This has been said many times by others, but it bears mentioning again because it’s so easily forgotton: No matter how cheap something is, it is never a ‘good deal’ if it’s not a piece you’ll actually wear. Usually this is a point made about fast fashion, but it’s also a major source of errors in thrifting, because there’s a good chance of finding great deals when the price points are always lower than retail. Great price points have a way of beckoning us: ‘Just try this out, maybe it will be the best article of clothing you own!’ Even when we know we should know better, sometimes it’s too easy to just say, ‘It’s only $2, I can just donate it back if I don’t like it!’
How to avoid this:
- Keep a list of items you already know you want, and resist the temptation to justify the addition of new items on the spur of the moment at the store. If it wasn’t on your list when you walked in, at least do yourself the respect of honestly acknowledging it is an impulse purchase, and decide if it’s still a reasonable purchase in light of the truth.
- If something just seems good enough but not great, I like to imagine that when I leave it behind, someone comes in later that finds it and is actually, for-real excited about it, and they know it’s something they will wear a lot and cherish forever. It may not actually go down like that, but hey, how would I know?!
- When you find yourself uttering the phrase, ‘It’s only blah-blah dollars,’ red flags should go up! That probably means you’re justifying it purely on the basis that it’s cheap. This is a really hard one to overcome because your brain actually starts to distort and justify weird things when it thinks of something as a good deal, so don’t beat yourself up if this error is a particularly ‘sticky’ one to get rid of.
- There’s a lot of research about how price points mess with us in general (there’s been more than one study conducted about wine tasting that really drives this point home). The best thing you can do is to practice being more aware and honest about how prices might sway you to think something is more or less good than it is in reality. It’s a skill that takes time, but your closet and your wallet will undoubtedly reward your efforts!
6. Initial excitement is not actually always a true indicator of a good piece.
This is a tricky concept to unpack, and it can manifest in a lot of different ways with varied results. I can’t tell you how many times I’ve found something and lost my mind with excitement, only to bring it home and never wear it–in fact, even just a few weeks ago, I found a pair of shoes that I was just elated to have found, only to get them home and immediately wonder what in the seven kingdoms was I thinking?! First off, don’t beat yourself up: Getting familiar with return and exchange policies is your first line of defense. If that isn’t an option because the tags are off and it’s already in the wash, or in rotation but it’s just not working out, try consigning it or selling it. And if that doesn’t work, the obvious next step is to donate or gift it to someone who might really appreciate the item.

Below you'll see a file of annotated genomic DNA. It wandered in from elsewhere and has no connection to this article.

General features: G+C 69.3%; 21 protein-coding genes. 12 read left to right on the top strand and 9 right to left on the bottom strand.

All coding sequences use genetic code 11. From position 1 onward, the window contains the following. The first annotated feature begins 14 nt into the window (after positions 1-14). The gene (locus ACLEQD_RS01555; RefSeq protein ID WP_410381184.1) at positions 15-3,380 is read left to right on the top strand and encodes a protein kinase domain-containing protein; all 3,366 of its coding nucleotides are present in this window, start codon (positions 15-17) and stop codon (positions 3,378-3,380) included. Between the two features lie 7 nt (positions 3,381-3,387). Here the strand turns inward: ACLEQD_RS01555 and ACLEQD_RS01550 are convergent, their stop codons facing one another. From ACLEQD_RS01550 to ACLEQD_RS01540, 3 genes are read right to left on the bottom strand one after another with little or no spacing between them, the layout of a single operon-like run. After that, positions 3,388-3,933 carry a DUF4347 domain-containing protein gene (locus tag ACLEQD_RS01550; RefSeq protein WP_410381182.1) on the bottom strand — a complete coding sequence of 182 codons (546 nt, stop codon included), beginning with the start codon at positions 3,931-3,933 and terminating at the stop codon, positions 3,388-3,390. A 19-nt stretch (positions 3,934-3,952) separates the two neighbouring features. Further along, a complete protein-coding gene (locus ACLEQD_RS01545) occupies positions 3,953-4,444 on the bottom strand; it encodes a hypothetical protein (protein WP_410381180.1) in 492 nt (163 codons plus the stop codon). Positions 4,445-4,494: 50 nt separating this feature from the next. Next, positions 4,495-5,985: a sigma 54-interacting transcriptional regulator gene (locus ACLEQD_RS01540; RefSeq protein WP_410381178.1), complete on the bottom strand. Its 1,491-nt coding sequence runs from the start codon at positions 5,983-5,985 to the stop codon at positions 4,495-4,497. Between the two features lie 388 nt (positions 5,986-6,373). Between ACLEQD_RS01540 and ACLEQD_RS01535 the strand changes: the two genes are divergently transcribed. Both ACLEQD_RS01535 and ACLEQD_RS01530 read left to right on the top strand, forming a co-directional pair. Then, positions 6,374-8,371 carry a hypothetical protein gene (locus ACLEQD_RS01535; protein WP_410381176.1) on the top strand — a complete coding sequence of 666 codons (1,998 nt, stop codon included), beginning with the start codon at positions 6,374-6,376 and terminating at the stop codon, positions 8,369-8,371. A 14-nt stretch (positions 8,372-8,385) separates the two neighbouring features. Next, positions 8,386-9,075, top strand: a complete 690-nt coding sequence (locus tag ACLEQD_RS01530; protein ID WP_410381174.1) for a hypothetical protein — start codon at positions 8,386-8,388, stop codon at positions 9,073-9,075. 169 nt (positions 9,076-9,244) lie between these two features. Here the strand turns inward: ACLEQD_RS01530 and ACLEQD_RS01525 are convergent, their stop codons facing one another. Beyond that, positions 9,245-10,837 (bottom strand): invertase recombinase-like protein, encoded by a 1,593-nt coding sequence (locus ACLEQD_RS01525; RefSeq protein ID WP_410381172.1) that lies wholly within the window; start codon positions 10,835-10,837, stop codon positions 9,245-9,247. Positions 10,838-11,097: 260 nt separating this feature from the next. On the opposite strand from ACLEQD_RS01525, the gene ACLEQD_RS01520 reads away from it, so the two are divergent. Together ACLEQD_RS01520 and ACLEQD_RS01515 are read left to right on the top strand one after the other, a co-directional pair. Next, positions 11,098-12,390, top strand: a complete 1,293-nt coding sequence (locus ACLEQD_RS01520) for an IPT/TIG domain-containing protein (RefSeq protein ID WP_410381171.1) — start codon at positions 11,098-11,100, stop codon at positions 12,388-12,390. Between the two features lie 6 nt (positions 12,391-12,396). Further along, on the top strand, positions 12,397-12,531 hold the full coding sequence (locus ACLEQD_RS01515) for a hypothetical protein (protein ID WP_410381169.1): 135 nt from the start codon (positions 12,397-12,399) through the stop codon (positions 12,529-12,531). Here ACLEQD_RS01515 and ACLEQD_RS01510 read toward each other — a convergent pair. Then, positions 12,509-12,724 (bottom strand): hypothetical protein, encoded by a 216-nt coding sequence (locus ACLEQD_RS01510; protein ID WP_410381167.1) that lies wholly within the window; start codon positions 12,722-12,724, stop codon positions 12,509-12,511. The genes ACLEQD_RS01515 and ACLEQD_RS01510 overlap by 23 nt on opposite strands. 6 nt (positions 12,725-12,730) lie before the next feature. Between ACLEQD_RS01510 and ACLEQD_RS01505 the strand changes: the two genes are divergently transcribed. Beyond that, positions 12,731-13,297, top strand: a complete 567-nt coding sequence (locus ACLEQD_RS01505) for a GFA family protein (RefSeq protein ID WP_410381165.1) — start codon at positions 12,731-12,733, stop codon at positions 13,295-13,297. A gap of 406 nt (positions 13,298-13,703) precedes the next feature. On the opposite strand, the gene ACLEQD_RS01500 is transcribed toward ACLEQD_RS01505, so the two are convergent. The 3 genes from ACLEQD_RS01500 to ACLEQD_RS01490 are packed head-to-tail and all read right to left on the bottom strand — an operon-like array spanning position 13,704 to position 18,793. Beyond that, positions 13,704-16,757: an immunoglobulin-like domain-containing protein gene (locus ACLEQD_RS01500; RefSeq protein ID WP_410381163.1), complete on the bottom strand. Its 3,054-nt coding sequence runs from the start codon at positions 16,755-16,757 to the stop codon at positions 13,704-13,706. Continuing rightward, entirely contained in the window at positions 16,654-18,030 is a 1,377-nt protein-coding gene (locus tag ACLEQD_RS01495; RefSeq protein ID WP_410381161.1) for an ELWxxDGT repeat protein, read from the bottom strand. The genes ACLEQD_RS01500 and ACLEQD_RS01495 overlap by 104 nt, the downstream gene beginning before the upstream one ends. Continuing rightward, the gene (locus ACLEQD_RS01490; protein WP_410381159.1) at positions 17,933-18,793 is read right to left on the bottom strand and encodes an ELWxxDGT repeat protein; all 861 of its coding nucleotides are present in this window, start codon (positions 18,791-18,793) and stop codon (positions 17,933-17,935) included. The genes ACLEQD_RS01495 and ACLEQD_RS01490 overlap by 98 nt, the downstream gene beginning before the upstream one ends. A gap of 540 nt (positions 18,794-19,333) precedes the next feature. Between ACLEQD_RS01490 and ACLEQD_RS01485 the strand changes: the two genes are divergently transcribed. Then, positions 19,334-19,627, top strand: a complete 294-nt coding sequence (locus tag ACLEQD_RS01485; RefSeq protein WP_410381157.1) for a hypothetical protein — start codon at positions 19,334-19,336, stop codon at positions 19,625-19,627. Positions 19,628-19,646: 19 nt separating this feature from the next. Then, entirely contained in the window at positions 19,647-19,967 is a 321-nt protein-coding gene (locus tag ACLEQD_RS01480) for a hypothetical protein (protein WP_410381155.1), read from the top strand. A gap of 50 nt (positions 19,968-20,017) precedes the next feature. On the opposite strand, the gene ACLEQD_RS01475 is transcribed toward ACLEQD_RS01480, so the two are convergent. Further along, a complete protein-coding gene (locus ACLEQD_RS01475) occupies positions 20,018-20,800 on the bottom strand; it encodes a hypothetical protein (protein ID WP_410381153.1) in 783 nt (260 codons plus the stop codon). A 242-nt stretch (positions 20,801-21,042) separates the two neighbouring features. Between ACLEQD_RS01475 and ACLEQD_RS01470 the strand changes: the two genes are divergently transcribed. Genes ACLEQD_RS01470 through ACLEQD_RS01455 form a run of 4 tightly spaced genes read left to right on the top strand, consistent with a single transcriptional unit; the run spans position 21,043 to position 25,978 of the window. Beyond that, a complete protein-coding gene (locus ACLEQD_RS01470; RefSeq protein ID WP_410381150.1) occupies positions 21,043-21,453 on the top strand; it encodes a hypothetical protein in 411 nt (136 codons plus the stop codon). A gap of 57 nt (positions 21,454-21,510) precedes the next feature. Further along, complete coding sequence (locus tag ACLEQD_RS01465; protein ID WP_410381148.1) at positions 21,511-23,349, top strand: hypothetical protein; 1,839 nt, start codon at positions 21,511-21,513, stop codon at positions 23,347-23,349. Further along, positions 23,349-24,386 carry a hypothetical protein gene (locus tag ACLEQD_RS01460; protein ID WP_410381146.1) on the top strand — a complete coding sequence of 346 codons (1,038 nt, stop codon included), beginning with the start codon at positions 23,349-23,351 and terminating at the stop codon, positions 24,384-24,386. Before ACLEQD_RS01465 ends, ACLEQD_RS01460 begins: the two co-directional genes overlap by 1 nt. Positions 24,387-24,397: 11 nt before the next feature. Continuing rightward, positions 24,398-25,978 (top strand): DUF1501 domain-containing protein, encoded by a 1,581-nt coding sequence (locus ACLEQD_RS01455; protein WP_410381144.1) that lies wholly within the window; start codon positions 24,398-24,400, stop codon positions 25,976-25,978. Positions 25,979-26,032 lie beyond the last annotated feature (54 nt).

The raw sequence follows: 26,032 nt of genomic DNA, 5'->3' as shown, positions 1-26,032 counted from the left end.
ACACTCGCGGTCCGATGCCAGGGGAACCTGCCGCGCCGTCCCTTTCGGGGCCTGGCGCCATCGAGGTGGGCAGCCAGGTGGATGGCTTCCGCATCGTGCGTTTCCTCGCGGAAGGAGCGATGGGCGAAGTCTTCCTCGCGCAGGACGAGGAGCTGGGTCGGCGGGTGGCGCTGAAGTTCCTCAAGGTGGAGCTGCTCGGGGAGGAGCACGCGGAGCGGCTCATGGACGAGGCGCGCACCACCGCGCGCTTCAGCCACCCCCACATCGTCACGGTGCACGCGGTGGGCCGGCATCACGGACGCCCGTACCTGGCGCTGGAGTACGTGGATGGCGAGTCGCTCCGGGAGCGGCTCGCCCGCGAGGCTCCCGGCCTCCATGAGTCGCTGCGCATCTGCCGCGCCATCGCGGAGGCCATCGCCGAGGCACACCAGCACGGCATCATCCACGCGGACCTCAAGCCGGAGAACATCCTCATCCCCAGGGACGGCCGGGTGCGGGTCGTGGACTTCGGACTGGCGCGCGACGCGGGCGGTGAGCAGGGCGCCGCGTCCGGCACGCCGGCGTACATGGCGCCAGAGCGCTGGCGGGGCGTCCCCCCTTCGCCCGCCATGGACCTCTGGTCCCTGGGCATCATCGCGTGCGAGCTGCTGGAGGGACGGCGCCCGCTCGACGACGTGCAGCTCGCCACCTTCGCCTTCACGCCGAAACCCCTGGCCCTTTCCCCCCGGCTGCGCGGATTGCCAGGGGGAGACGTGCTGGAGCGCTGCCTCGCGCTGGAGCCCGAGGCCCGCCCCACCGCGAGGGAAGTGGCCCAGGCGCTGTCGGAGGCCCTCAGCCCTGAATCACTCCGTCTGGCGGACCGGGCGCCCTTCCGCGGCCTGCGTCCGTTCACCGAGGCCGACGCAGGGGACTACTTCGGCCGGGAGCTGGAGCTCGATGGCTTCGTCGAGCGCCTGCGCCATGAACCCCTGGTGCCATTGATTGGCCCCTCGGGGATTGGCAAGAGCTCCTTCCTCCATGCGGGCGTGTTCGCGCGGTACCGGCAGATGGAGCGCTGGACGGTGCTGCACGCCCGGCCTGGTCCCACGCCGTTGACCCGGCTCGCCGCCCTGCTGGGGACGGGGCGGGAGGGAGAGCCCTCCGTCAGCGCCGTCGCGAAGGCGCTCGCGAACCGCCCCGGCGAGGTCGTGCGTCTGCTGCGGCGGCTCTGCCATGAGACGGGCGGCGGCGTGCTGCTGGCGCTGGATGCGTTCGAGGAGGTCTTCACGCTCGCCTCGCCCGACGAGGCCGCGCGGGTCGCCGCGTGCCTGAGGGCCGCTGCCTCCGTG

Ultimately, the point is still just don’t beat yourself up about it. If fashion exploration is your passion, then finding out what doesn’t work is as valuable–or arguably more valuable–than finding out what does. And give yourself some credit, too: You bought it secondhand, which means you didn’t put another article of new clothing into the churn, and you probably didn’t spend retail prices on it. Don’t forget that!
The harder part to tackle is the question of why we make these mistakes. Often it is the narrow perspective issue we looked at in #1; it seemed so great in contrast to what was there, but not so great in contrast to what you actually own. Or it could be issue #5, where the excitement was more about the great pricetag than the actual item itself.
How to deal with it:
- As I’ve already said, return/exchange, consign/sell, or donate/gift the item, and practice the art of not crying over counterfactuals (‘coulda/woulda/shoulda’) and sunk costs (money that’s already been irreversibly spent). It’s not always the best thing to tell someone to ‘think like an economist,’ but in the case of sunk costs, the best course of action is to just move foward with the situation as-is without ruminating over what could have been. And hey, if you can practice this with a bad $5 vintage poodle skirt purchase, you’ll be in much better shape to handle those unfortunate-but-unavoidable bigger future purchases you might someday regret! Of couse, do your best to avoid making the mistakes in the first place (more on that later!), but in the event of the occasional mistake, it’s best to just move on and forgive yourself.
7. Don’t leave your final decisions for the last minute.
This point has come up in other parts in the series, but it deserves its own section in further detail. There are two optimal times to make a decision about whether to purchase something, and neither are in the checkout line while you’re running late to your bestie lunch date.